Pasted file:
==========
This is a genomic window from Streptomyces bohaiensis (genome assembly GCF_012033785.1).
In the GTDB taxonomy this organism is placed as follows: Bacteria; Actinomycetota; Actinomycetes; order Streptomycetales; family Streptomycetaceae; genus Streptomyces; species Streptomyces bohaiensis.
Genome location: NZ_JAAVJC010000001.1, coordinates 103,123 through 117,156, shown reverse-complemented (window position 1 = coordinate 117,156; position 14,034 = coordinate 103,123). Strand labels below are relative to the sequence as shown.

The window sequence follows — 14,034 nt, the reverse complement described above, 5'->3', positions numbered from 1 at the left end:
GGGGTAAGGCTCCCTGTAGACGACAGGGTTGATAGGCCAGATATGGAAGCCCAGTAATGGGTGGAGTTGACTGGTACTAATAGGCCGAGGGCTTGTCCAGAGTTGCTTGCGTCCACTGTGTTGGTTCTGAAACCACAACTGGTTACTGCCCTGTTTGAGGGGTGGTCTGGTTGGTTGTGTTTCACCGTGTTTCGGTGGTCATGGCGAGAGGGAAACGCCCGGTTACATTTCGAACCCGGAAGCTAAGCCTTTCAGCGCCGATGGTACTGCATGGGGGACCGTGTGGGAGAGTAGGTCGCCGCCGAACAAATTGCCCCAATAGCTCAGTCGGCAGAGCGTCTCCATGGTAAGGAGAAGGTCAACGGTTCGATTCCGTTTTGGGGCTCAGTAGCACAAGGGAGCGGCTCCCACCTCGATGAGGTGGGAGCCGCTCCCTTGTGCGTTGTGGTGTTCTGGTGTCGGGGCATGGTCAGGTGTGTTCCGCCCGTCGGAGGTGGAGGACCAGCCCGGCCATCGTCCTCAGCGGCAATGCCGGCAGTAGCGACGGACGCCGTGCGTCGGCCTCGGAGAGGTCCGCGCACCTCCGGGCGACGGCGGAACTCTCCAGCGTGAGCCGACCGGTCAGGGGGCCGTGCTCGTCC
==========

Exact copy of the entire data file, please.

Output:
This is a genomic window from Streptomyces bohaiensis (genome assembly GCF_012033785.1).
In the GTDB taxonomy this organism is placed as follows: Bacteria; Actinomycetota; Actinomycetes; order Streptomycetales; family Streptomycetaceae; genus Streptomyces; species Streptomyces bohaiensis.
Genome location: NZ_JAAVJC010000001.1, coordinates 103,123 through 117,156, shown reverse-complemented (window position 1 = coordinate 117,156; position 14,034 = coordinate 103,123). Strand labels below are relative to the sequence as shown.

The window sequence follows — 14,034 nt, the reverse complement described above, 5'->3', positions numbered from 1 at the left end:
GGGGTAAGGCTCCCTGTAGACGACAGGGTTGATAGGCCAGATATGGAAGCCCAGTAATGGGTGGAGTTGACTGGTACTAATAGGCCGAGGGCTTGTCCAGAGTTGCTTGCGTCCACTGTGTTGGTTCTGAAACCACAACTGGTTACTGCCCTGTTTGAGGGGTGGTCTGGTTGGTTGTGTTTCACCGTGTTTCGGTGGTCATGGCGAGAGGGAAACGCCCGGTTACATTTCGAACCCGGAAGCTAAGCCTTTCAGCGCCGATGGTACTGCATGGGGGACCGTGTGGGAGAGTAGGTCGCCGCCGAACAAATTGCCCCAATAGCTCAGTCGGCAGAGCGTCTCCATGGTAAGGAGAAGGTCAACGGTTCGATTCCGTTTTGGGGCTCAGTAGCACAAGGGAGCGGCTCCCACCTCGATGAGGTGGGAGCCGCTCCCTTGTGCGTTGTGGTGTTCTGGTGTCGGGGCATGGTCAGGTGTGTTCCGCCCGTCGGAGGTGGAGGACCAGCCCGGCCATCGTCCTCAGCGGCAATGCCGGCAGTAGCGACGGACGCCGTGCGTCGGCCTCGGAGAGGTCCGCGCACCTCCGGGCGACGGCGGAACTCTCCAGCGTGAGCCGACCGGTCAGGGGGCCGTGCTCGTCC